About the Slough Arm of the Grand Union Canal
A branch from the Grand Junction Canal at Bulls Bridge to Slough was first proposed in 1878 but the route was altered slightly after a survey in 1879, moving the junction to Cowley Peachey. The canal opened in 1882 having required major earthworks at Iver. It is 5 miles long without locks and has 5 aqueducts.
The canal was used to transport bricks from the various Slough brickworks. It also catalysed the establishment of various sand, brick and gravel wharfs along the line. The existing brickworks expanded their production and transported bricks to many parts of London. Traffic on the canal grew rapidly and reached a peak in 1905 when over 192,000 tons were carried. The Brick and Gravel trade continued throughout the 1920s and 1930s and also through the Second World War Years but, by then, the clay and gravel deposits were becoming worked out. Traffic of waste from London to infill the redundant pits continued for a while as did the delivery of timber to Slough Wharf. The last recorded commercial cargo was delivered in March 1960.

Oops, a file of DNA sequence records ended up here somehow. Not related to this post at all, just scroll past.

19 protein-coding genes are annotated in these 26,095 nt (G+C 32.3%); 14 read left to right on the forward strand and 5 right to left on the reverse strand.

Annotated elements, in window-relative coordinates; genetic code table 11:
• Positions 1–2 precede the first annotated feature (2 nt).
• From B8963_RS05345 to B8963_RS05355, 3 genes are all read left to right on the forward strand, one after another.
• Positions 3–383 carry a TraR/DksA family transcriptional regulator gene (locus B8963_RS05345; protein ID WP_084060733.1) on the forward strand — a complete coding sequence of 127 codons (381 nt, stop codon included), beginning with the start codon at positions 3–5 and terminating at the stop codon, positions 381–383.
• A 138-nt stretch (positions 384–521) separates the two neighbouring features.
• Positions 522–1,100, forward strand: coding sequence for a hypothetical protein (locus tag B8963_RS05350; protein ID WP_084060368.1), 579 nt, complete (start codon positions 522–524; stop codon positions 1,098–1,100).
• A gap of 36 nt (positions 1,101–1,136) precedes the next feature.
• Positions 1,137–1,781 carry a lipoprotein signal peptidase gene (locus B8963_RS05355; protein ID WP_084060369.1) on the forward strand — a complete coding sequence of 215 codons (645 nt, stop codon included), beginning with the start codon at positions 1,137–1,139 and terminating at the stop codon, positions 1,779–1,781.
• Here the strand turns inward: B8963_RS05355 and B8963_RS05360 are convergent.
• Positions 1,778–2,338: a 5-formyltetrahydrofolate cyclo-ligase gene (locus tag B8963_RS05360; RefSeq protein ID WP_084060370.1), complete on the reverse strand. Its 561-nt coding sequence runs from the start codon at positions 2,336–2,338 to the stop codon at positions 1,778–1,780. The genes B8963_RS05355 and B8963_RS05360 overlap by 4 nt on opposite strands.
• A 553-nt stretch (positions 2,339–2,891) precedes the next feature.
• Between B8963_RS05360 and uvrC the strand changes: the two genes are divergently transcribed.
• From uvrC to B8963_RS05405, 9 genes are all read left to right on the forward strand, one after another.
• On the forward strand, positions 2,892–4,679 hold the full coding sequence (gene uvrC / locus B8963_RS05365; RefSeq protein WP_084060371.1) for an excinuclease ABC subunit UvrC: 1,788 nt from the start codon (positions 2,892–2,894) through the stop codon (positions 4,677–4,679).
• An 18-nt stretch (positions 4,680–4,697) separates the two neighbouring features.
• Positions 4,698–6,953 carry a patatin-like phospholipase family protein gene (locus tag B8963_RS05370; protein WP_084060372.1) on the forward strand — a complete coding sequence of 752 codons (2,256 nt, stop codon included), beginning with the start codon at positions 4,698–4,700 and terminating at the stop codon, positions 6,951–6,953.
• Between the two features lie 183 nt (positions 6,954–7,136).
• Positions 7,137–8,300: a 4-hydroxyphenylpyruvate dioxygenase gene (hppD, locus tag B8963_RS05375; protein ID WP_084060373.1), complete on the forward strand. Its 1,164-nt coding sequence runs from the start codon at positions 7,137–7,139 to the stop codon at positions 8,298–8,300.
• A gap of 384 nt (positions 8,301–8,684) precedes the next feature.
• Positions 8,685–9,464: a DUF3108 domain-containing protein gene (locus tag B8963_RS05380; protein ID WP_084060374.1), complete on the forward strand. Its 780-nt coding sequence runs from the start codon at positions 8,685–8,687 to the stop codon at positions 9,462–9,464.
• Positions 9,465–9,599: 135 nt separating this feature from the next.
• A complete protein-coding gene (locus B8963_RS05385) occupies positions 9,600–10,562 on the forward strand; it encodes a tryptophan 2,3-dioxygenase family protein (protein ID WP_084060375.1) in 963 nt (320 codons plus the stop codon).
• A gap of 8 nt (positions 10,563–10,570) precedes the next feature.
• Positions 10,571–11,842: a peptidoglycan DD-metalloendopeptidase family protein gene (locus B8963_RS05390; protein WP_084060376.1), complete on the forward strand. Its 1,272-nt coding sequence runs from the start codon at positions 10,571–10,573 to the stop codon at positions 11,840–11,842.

With no future seen for the canal, Slough Council proposed filling it in for an access road to a new Industrial Estate. Vigorous campaigning by the Slough Canal Group supported by the Slough Observer saw the canal being improved and leisure traffic encouraged in the 1970s. There have been several proposals to make a connection from the terminus to the River Thames as there is only 2 miles separating the two navigations.
[Photo: Gathering of boats on the Slough Arm – by Lucy Smith]